DON’T get too caught up in Temple coach Fran Dunphy’s 1-12 career record in the NCAA tournament. Last year, when Dunphy’s Owls lost to 12th-seeded Cornell, was the first time he had a team that wasn’t a double-digit seed. That’s not to say Temple will beat Penn State in a revival of an old Atlantic 10 rivalry. Just don’t disqualify the Owls based on that bit of history.

DO take your chances on a Big 12 tournament champion — in this case, Kansas. Despite the Jayhawks’ loss in the second round last year, the Big 12 tournament winner made it to at least the round of 16 eight times from 2000 to 2009. Seven of those teams reached at least a regional final. Expect the Jayhawks to be capable of going far.

DON’T get overly excited about new blood. Yes, John Calipari (2010), Russ Pennell (2009) and Bob Huggins (2008) all made it to the Sweet 16 in their first (and in Pennell’s case at Arizona, only) year on the job. Only four first-year coaches are in the tournament this season — Clemson’s Brad Brownell (play-in game), Indiana State’s Greg Lansing (No. 14 seed), Northern Colorado’s B.J. Hill (No. 15 seed) and Steve Lavin (No. 6 seed) of St. John’s. If anyone can continue the recent trend, it’s Lavin. Just don’t count on it.

DO value Final Four experience. Not since 1959 has a Final Four failed to feature a coach making a return trip. Only three times in that span — 1979, 1987 and 2006 — did the Final Four not include a coach who hadn’t reached that stage in the previous five seasons. Consider that a warning to anyone who was pondering a Xavier-Notre Dame/Purdue-Pittsburgh-Arizona assortment for a trip to Houston.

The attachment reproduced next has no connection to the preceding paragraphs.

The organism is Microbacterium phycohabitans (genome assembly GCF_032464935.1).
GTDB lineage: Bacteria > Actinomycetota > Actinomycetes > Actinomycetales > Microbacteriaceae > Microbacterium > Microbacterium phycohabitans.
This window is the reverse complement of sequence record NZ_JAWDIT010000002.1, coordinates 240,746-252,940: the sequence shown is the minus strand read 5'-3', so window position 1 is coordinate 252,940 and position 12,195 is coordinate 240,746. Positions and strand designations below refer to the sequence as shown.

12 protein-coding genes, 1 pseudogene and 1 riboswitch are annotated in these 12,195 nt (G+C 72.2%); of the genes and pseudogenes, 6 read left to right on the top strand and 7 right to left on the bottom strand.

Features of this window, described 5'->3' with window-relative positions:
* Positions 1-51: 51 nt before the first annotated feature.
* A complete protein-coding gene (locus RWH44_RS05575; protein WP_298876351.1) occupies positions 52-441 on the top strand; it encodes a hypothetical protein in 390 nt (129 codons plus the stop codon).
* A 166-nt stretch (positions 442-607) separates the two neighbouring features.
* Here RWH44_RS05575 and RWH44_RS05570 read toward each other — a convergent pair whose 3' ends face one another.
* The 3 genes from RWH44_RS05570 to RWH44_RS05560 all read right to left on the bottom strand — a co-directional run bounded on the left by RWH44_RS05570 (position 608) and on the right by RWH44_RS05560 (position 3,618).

DON’T even remotely consider advancing a No. 8 or No. 9 seed from a major conference to the round of 16. That means Illinois, Michigan, Tennessee and Villanova shouldn’t be picked to win more than one game. Why? Since 1997, No. 1 seeds are 31-3 against major-conference teams in the round of 32 and 19-3 against teams outside the six power conferences. The only three power conference schools to win that span were 2000 Wisconsin (over Arizona), 2002 UCLA (against Cincinnati) and 2004 Alabama (toppling Stanford). If you must pick a No. 1 seed to get upended, go with the Butler-Old Dominion winner against Pittsburgh.

DO keep your wits about you and pass on picking an Ivy League champ to make a run again. Cornell made it to the second weekend last year, but the last time the Ivy won games in consecutive tournaments was 1983-84. Move Kentucky along to the round of 32 against Princeton.

DON’T fall in love with a Big East team coming off a miracle run in the conference tournament. In 2008, Pittsburgh won the league tournament as a No. 7 seed, then fell in the second round of the NCAAs to Michigan State. In 2006, Syracuse sizzled as a No. 9 seed in the Big East tournament, then was promptly upset in the first round of the NCAAs by Texas A&M. Connecticut looked great in New York, and Kemba Walker is an extraordinary player. Just tread cautiously with the Huskies.

• Patrick Stevens can be reached at pstevens@washingtontimes.com.